Thursday, October 29, 1998 Published at 08:26 GMT
ANC fails to block Truth report
Bishop Tutu was devastated by attempts to stop the report
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The ruling African National Congress in South Africa has lost its bid to prevent publication of the final report by the Truth and Reconciliation Commission into human rights abuses.
The report is now due to be presented to President Nelson Mandela at 1230 local time (1030 GMT).
Publication of the report was delayed early on Thursday by a court challenge by the ANC, which was concerned over sections of the report implicating it in human rights abuses.
Judge Wilfred Thring dismissed the application in the Cape High Court.
TRC deputy chair Alex Boraine described the ruling as "a victory for truth and a victory for justice".
Earlier, TRC chairman Bishop Desmond Tutu said he was "devastated" and very sad about the ANC challenge.
"We've made mistakes, but we believe we have done a good job of work. And it is desperately, desperately distressing that this should occur," he said.
The ANC court challenge aimed to prevent the publication of allegations that it was involved in bomb attacks on civilian targets and the torture and murder of suspected police spies.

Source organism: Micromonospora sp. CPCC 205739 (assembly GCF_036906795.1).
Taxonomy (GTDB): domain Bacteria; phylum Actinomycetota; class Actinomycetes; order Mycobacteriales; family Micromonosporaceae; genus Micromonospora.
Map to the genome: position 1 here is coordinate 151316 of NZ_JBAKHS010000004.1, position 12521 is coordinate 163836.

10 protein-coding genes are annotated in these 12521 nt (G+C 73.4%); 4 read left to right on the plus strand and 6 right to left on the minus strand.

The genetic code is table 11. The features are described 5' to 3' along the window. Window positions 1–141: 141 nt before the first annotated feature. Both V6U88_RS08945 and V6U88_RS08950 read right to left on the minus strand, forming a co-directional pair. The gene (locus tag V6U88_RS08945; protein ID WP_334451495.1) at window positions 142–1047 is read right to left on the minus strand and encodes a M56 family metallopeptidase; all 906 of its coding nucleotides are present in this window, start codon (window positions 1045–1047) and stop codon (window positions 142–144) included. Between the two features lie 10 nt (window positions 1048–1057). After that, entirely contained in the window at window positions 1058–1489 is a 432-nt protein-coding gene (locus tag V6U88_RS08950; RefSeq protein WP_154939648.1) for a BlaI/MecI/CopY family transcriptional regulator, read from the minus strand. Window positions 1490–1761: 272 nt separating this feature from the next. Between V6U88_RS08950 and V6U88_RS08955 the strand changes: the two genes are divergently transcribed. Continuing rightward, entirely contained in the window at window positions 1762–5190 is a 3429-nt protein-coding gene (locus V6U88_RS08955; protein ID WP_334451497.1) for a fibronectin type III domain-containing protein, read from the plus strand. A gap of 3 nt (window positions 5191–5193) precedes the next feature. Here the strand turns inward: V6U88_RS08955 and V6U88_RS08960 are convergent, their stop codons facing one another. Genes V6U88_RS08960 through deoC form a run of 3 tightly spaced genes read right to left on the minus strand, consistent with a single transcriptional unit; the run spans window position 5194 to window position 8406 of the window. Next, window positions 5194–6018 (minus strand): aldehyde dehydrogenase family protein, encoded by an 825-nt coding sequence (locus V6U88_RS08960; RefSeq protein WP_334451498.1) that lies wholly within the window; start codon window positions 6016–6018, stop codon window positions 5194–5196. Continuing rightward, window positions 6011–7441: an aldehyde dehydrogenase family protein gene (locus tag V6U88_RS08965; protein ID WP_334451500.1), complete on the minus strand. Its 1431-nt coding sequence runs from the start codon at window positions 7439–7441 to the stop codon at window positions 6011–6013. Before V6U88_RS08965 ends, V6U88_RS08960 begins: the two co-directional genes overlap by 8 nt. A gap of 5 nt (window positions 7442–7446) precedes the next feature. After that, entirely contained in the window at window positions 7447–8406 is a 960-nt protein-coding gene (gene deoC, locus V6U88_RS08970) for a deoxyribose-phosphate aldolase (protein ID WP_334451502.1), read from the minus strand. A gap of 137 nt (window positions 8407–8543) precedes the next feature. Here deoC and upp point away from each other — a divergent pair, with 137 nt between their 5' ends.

It claimed it did not have the opportunity to respond to the accusations.
ANC Deputy Secretary-General Thenjiwe Mtintso expressed outrage that the commission was saying it was guilty of "gross violations of human rights".
To condemn the ANC would "criminalise the whole liberation struggle," she said.
However BBC Africa Correspondent Jeremy Vine says the ANC could hardly have found a better way of damaging itself - world attention is now focused on the tiny part of the report which makes criticisms of it.
Second legal action
The ANC court bid followed the earlier legal challenge by South Africa's last apartheid President, FW de Klerk.
His court action led the TRC on Wednesday to announce it was removing a section of its final report that implicated him in a series of bombings in the 1980s.
Mr de Klerk had been told the report would say he had evaded questions about whether he knew of plans to bomb the offices of organisations supporting the black liberation movement.
Reconciliation proves difficult
Correspondents say the attacks on the TRC from both sides of the apartheid struggle show just how difficult reconciliation has been in South Africa four years after the fall of apartheid.
The TRC was established with the blessing of the ANC in 1995 to investigate crimes committed during the apartheid era, with the aim of providing "as complete a picture as possible of the nature, causes and extent of gross violations of human rights".
In the past two years the TRC has heard testimony from over 21,000 victims of apartheid.
It completed its work on 31 July 1998, except for ongoing amnesty investigations, which will continue until next June.